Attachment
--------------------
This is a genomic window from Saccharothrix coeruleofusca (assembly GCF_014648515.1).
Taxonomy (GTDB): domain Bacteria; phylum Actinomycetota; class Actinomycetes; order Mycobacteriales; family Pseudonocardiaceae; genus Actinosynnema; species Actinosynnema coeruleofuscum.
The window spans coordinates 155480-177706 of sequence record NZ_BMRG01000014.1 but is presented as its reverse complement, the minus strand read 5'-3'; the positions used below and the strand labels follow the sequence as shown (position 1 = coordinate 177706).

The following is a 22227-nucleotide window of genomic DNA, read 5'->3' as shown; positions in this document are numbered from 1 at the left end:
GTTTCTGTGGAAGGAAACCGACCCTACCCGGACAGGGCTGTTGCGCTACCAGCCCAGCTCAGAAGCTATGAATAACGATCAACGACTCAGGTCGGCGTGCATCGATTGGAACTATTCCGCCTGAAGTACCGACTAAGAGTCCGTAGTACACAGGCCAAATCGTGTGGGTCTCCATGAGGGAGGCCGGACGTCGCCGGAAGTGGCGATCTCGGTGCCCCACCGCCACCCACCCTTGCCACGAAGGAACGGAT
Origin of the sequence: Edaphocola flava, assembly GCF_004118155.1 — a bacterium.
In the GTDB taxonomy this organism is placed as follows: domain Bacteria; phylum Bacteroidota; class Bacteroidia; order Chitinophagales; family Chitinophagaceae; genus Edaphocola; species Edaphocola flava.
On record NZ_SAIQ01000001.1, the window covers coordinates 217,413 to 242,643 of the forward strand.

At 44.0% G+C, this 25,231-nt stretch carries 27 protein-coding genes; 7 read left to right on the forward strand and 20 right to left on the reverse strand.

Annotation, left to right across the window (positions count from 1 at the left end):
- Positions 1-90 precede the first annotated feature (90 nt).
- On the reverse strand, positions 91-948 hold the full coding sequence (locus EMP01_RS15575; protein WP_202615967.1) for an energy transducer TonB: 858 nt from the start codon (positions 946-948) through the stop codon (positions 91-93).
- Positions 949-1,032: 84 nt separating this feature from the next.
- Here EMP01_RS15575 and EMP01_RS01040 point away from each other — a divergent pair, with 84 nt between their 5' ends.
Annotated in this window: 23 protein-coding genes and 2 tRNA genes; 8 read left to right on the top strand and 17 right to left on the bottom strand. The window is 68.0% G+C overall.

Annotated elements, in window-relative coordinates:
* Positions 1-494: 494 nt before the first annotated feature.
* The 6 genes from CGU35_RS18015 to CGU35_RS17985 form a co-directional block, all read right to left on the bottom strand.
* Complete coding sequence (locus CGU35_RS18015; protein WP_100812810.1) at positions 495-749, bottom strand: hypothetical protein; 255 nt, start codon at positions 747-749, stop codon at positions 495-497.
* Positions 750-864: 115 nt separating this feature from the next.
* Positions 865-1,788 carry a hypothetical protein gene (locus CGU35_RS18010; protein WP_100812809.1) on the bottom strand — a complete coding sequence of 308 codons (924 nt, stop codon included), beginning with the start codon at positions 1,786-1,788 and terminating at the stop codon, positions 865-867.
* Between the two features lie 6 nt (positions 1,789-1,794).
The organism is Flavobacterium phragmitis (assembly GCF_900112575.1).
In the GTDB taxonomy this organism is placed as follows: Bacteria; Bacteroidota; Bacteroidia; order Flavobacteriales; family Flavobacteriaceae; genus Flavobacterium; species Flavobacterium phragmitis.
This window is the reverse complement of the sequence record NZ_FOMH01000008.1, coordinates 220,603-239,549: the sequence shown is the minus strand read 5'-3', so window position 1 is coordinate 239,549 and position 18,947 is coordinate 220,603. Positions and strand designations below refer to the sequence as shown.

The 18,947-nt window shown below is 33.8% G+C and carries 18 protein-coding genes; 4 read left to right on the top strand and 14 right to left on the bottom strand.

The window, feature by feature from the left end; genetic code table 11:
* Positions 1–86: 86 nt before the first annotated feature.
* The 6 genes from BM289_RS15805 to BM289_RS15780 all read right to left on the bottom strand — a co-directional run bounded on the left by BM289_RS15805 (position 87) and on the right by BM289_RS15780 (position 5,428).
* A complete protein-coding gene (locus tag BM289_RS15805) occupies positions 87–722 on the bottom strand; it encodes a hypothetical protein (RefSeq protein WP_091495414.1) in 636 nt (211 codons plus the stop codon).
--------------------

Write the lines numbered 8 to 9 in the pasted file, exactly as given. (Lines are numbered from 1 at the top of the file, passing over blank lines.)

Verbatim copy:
On record NZ_SAIQ01000001.1, the window covers coordinates 217,413 to 242,643 of the forward strand.

At 44.0% G+C, this 25,231-nt stretch carries 27 protein-coding genes; 7 read left to right on the forward strand and 20 right to left on the reverse strand.